Chapter 13 Bankruptcy

In contrast to the relatively quick chapter 7 process, chapter 13 bankruptcy is a reorganization of a consumer’s finances that allows them to pay back something to creditors over a 3-5 year period. Consumers who earn income that is less than the state average, for a family of their size, enter into a payment plan that lasts for 3 years. Consumers with income that exceeds the state average, for a family of their size, enter into a payment plan that lasts for a period of 5 years. With the help of a bankruptcy attorney, chapter 13 filers create a payment plan that allocates their disposable income to make a monthly, consolidated payment to creditors. We’re sure the reader would like to know: what constitutes disposable income? For purposes of bankruptcy, disposable income means what you have left over after subtracting allowed expenses from your gross earnings. some expenses will be determined by your actual out-of-pocket costs, others will be set by national local standards as calculated by the IRS. The less disposable income you have, the lower the percentage of unsecured debts you pay back to creditors throughout the life of your chapter 13 plan. At the end of the process, debts that remain outstanding are discharged. Below, we have organized a large library of articles that been written by attorneys on the subject of chapter 13 bankruptcy. Feel free to browse the information and, if you don’t see what you’re looking for, please submit a question to the QA forum.

How bankruptcy and debt solutions impact your credit score

When you’re in debt and trying to decide what action to take, you may be concerned about how to protect your credit score. That’s often one of the last barriers to deciding to file for bankruptcy – so how much does bankruptcy affect your score? The answer may surprise you. Bankruptcy certainly does have an […]

Can I pay back family before bankruptcy?

In times of difficulty, we naturally turn to family and friends for help. The same holds when those difficulties are financial. Family and friends know you and understand your troubles; they’ll be willing to lend you a hand even when banks won’t. They trust you regardless of your credit score. If you borrow from people […]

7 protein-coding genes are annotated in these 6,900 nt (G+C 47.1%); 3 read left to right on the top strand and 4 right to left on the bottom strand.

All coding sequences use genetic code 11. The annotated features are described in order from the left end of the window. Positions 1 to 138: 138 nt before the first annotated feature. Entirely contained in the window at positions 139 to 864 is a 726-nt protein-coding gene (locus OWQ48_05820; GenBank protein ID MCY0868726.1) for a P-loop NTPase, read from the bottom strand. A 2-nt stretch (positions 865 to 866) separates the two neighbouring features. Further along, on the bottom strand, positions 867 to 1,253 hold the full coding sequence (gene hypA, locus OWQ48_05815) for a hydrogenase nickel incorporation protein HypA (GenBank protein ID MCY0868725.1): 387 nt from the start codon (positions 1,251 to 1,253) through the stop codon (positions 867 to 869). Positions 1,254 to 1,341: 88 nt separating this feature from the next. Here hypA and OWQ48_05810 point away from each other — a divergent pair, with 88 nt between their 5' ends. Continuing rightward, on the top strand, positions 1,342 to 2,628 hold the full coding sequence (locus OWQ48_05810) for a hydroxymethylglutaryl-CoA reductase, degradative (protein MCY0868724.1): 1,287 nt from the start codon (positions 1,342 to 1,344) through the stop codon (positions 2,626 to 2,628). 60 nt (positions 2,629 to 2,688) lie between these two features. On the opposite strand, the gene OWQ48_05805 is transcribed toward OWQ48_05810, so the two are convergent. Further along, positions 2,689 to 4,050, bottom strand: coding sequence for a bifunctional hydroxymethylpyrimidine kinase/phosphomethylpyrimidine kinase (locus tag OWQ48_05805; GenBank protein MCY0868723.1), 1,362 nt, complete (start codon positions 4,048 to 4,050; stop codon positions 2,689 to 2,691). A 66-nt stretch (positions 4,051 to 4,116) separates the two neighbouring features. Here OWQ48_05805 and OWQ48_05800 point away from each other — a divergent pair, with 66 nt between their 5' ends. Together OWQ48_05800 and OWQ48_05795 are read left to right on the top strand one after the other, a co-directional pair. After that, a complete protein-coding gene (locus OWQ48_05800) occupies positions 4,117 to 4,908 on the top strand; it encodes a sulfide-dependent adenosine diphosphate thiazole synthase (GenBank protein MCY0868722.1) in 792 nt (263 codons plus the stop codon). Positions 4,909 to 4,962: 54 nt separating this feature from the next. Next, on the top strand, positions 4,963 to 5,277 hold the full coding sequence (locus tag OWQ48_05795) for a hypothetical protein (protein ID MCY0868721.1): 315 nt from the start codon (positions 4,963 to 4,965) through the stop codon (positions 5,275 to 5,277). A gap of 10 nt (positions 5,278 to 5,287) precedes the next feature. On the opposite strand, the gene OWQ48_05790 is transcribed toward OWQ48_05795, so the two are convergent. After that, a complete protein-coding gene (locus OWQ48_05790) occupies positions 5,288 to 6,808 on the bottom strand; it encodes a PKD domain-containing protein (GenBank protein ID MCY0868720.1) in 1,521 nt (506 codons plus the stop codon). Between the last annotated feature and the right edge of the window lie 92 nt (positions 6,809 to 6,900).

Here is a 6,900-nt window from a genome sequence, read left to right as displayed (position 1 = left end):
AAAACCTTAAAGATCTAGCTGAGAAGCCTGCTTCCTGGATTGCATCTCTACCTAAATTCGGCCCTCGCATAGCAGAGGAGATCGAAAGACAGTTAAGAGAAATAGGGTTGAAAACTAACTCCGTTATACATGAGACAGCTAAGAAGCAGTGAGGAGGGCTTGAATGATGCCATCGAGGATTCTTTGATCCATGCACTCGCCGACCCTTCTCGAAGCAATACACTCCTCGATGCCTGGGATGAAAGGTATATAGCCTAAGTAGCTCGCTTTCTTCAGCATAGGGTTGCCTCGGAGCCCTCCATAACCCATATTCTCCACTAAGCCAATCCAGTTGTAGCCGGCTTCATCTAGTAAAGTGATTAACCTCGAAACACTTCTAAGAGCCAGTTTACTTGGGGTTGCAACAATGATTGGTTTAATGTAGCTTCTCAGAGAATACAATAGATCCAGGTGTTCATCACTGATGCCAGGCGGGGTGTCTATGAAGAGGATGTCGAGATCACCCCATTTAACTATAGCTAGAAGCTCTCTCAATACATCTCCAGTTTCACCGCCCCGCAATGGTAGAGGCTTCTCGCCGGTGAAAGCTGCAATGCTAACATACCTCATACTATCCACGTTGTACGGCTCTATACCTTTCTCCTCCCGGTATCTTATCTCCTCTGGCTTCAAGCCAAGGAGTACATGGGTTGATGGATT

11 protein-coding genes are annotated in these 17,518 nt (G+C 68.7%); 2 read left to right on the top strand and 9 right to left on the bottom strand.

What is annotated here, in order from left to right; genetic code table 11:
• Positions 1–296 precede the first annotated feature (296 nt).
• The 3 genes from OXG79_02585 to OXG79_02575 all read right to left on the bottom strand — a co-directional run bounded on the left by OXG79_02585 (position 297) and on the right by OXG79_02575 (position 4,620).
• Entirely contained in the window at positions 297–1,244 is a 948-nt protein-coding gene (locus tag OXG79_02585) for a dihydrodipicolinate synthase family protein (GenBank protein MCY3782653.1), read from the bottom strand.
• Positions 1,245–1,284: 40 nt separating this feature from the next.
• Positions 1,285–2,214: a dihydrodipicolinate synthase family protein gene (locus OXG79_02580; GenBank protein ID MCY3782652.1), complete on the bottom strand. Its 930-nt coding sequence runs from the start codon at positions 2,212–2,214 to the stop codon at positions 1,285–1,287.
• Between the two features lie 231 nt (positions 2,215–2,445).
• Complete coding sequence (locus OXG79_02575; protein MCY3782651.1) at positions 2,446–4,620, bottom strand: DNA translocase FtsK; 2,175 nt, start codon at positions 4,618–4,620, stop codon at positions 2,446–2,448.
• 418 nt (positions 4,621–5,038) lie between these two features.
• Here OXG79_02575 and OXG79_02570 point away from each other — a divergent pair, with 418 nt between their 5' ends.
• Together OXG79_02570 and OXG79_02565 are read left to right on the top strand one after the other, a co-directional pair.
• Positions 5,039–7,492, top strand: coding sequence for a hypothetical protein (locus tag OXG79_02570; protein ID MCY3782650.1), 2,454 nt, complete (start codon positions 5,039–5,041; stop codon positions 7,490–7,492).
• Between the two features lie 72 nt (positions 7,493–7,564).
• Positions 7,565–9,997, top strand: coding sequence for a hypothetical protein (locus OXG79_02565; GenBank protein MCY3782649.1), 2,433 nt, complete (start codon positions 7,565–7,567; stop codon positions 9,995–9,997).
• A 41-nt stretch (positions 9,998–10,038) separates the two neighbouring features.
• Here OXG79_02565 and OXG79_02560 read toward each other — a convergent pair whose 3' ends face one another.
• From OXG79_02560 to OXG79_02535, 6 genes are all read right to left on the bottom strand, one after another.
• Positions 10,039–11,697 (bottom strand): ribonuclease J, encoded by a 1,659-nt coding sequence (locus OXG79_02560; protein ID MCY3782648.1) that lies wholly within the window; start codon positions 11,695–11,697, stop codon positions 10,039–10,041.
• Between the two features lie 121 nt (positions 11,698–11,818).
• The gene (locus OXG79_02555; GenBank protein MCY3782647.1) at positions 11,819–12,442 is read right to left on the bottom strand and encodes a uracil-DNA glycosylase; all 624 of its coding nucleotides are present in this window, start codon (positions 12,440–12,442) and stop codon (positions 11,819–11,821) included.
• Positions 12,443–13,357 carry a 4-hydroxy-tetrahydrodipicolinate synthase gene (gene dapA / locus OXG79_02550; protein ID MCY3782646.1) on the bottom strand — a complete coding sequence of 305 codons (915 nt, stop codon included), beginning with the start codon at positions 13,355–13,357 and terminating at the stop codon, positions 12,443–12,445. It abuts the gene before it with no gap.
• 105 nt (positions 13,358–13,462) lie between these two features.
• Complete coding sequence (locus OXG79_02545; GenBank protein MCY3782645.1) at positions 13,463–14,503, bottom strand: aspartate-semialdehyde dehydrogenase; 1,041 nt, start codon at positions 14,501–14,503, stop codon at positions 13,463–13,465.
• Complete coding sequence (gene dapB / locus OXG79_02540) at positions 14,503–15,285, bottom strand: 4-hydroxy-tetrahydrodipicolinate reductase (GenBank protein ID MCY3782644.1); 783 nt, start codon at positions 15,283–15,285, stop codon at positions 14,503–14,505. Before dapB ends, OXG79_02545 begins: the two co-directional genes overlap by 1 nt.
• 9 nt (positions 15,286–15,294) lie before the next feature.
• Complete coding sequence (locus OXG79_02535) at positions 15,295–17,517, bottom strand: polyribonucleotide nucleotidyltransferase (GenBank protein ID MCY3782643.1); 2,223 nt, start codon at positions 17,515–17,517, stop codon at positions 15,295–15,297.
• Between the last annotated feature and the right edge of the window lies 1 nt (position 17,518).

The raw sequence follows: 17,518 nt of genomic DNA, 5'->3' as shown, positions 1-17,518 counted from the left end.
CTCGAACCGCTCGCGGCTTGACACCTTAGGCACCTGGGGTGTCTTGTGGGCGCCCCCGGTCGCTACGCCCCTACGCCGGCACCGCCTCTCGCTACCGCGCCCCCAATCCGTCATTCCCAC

Gift or loan, and why does it matter for bankruptcy?

When you’re struggling with debt, it’s natural to turn to friends and family for help. They know you and they trust you, making it simpler and easier to seek financial aid from them than from a bank. If your financial difficulties continue and you decide to file for bankruptcy protection, what happens to the friends […]

Are You Judgment Proof?

We all know why people are filing for bankruptcy. With a tepid recovery, jobs are hard to find, home values are still low, and fear and uncertainty are preventing business owners from expanding their businesses. The costs of health care are rising even with the Affordable Care Act in play. People are finding themselves saddled […]

default thumbnail nbf

Why Chapter 13 Bankruptcy Has Your Second Mortgage Lender Feeling “Undersecured”

Americans Owe More Than Their Homes are Worth Even though the worst days of the housing crisis are behind us, many Americans owe more on their mortgages than their homes are worth. Some are severely underwater. With banks generally unwilling to offer lasting mortgage modifications, many consumers feel out of options when dealing with a […]

default thumbnail nbf

Does Texas Foreclosure Law Allow Deficiency Judgments?

Texas law allows lenders to pursue deficiency judgments after foreclosure A deficiency judgment arises when the proceeds from a foreclosure sale fail to satisfy the outstanding mortgage balance, and a lender wins a lawsuit seeking payment of the difference. See also: will I owe money after foreclosure? In Texas, lenders are permitted to sue for […]